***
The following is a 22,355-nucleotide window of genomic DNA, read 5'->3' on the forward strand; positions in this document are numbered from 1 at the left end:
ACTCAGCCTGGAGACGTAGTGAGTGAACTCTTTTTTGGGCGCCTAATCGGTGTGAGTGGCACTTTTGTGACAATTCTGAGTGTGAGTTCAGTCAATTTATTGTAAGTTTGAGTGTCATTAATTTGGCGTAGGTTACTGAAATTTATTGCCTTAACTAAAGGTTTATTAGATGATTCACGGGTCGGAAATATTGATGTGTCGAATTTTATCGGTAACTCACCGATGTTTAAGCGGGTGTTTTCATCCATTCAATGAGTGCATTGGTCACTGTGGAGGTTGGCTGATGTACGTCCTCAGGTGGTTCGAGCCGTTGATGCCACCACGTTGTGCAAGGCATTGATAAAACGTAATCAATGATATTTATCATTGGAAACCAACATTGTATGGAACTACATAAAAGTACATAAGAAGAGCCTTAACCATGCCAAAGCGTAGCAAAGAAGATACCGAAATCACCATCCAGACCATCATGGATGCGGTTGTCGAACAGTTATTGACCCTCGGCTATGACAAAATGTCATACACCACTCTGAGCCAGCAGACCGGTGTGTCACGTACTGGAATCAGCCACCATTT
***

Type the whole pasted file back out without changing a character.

The following is a 22,355-nucleotide window of genomic DNA, read 5'->3' on the forward strand; positions in this document are numbered from 1 at the left end:
ACTCAGCCTGGAGACGTAGTGAGTGAACTCTTTTTTGGGCGCCTAATCGGTGTGAGTGGCACTTTTGTGACAATTCTGAGTGTGAGTTCAGTCAATTTATTGTAAGTTTGAGTGTCATTAATTTGGCGTAGGTTACTGAAATTTATTGCCTTAACTAAAGGTTTATTAGATGATTCACGGGTCGGAAATATTGATGTGTCGAATTTTATCGGTAACTCACCGATGTTTAAGCGGGTGTTTTCATCCATTCAATGAGTGCATTGGTCACTGTGGAGGTTGGCTGATGTACGTCCTCAGGTGGTTCGAGCCGTTGATGCCACCACGTTGTGCAAGGCATTGATAAAACGTAATCAATGATATTTATCATTGGAAACCAACATTGTATGGAACTACATAAAAGTACATAAGAAGAGCCTTAACCATGCCAAAGCGTAGCAAAGAAGATACCGAAATCACCATCCAGACCATCATGGATGCGGTTGTCGAACAGTTATTGACCCTCGGCTATGACAAAATGTCATACACCACTCTGAGCCAGCAGACCGGTGTGTCACGTACTGGAATCAGCCACCATTT